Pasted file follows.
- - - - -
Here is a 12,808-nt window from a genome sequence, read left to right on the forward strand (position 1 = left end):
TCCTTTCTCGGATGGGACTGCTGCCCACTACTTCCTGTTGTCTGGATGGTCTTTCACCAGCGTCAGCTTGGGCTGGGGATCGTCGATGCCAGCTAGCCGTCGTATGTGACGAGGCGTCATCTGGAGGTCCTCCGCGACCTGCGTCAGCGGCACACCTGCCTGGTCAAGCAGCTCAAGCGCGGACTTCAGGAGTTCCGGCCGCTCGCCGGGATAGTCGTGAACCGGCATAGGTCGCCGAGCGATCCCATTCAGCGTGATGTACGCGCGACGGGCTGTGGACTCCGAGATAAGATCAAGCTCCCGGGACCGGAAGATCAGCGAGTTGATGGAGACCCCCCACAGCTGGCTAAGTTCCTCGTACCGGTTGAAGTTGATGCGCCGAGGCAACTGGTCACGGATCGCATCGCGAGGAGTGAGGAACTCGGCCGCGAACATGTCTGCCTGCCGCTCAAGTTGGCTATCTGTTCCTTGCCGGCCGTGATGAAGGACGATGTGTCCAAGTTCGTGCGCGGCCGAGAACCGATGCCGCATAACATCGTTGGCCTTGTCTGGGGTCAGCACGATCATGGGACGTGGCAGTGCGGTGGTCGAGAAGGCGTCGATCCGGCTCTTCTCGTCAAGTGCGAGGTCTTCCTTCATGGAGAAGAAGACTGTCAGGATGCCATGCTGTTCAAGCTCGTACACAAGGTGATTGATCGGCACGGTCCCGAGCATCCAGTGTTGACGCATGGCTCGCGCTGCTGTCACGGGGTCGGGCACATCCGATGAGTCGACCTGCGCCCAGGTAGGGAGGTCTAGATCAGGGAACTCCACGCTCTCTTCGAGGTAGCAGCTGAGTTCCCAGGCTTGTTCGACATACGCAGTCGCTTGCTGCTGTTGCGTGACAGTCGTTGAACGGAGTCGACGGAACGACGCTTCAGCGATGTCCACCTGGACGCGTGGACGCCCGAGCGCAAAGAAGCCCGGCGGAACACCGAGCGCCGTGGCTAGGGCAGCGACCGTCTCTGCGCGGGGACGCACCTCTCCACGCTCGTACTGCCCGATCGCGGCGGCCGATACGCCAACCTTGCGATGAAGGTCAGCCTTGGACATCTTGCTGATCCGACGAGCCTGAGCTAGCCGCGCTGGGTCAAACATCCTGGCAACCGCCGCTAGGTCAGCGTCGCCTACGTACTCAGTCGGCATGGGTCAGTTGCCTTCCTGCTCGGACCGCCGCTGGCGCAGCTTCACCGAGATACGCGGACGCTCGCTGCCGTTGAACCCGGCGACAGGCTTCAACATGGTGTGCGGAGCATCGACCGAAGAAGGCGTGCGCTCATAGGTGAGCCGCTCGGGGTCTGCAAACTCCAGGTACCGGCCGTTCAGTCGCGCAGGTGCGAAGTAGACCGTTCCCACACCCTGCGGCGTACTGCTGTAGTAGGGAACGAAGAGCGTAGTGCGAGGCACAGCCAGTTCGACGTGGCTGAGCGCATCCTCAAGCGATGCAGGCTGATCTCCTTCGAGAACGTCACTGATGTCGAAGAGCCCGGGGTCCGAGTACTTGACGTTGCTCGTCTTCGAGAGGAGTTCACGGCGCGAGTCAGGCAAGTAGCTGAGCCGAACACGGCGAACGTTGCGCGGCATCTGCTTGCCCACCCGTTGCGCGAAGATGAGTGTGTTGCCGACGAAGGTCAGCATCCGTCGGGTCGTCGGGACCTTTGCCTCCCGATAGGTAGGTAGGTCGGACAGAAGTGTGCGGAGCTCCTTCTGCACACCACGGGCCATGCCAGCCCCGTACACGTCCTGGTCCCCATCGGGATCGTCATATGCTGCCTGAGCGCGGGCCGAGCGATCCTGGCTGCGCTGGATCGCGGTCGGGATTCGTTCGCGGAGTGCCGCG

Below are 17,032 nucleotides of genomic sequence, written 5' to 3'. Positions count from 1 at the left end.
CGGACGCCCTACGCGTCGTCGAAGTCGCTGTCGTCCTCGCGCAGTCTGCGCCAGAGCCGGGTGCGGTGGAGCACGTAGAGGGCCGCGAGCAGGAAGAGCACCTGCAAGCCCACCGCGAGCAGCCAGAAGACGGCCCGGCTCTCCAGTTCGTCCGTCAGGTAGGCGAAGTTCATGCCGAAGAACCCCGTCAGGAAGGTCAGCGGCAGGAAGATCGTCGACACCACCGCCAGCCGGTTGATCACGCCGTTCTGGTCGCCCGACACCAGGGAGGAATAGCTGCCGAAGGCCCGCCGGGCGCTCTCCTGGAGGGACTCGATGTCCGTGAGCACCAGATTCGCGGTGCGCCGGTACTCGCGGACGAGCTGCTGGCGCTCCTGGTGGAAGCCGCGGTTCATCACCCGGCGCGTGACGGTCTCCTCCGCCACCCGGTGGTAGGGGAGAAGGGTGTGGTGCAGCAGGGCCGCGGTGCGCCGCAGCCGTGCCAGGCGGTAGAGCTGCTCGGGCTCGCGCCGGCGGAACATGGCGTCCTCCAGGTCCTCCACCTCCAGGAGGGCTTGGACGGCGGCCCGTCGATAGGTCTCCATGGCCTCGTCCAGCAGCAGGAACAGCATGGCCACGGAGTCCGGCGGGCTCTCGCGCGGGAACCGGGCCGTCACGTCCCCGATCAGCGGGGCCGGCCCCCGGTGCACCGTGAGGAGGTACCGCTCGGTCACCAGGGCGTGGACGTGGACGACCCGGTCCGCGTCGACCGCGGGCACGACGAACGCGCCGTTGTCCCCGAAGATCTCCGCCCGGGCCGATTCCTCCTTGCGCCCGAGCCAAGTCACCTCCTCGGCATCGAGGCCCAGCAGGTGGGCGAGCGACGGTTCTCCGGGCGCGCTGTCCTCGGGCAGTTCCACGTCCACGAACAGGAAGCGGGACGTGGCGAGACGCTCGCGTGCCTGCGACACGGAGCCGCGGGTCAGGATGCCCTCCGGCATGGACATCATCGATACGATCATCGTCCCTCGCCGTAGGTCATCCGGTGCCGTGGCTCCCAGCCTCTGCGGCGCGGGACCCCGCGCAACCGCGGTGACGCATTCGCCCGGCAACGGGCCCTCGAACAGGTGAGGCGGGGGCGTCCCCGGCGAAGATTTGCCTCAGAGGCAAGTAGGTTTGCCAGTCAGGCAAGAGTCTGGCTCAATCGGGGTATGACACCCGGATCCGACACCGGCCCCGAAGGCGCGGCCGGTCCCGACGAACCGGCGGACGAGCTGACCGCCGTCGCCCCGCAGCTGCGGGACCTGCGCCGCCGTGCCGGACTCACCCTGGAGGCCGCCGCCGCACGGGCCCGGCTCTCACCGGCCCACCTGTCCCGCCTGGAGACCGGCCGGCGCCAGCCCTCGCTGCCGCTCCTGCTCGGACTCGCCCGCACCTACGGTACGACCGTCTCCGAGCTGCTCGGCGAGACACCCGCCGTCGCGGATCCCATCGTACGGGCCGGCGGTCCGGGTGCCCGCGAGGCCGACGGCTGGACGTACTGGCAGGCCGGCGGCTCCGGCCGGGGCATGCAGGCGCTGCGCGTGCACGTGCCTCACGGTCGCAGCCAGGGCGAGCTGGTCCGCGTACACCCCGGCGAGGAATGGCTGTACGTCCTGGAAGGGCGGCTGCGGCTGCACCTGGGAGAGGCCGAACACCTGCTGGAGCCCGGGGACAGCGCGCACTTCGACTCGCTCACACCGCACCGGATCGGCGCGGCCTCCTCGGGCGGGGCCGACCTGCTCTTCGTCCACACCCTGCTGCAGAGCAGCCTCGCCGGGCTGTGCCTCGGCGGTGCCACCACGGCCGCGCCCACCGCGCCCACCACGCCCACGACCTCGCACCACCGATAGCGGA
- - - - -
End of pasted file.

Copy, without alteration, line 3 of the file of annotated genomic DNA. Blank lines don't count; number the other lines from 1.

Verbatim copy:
Below are 17,032 nucleotides of genomic sequence, written 5' to 3'. Positions count from 1 at the left end.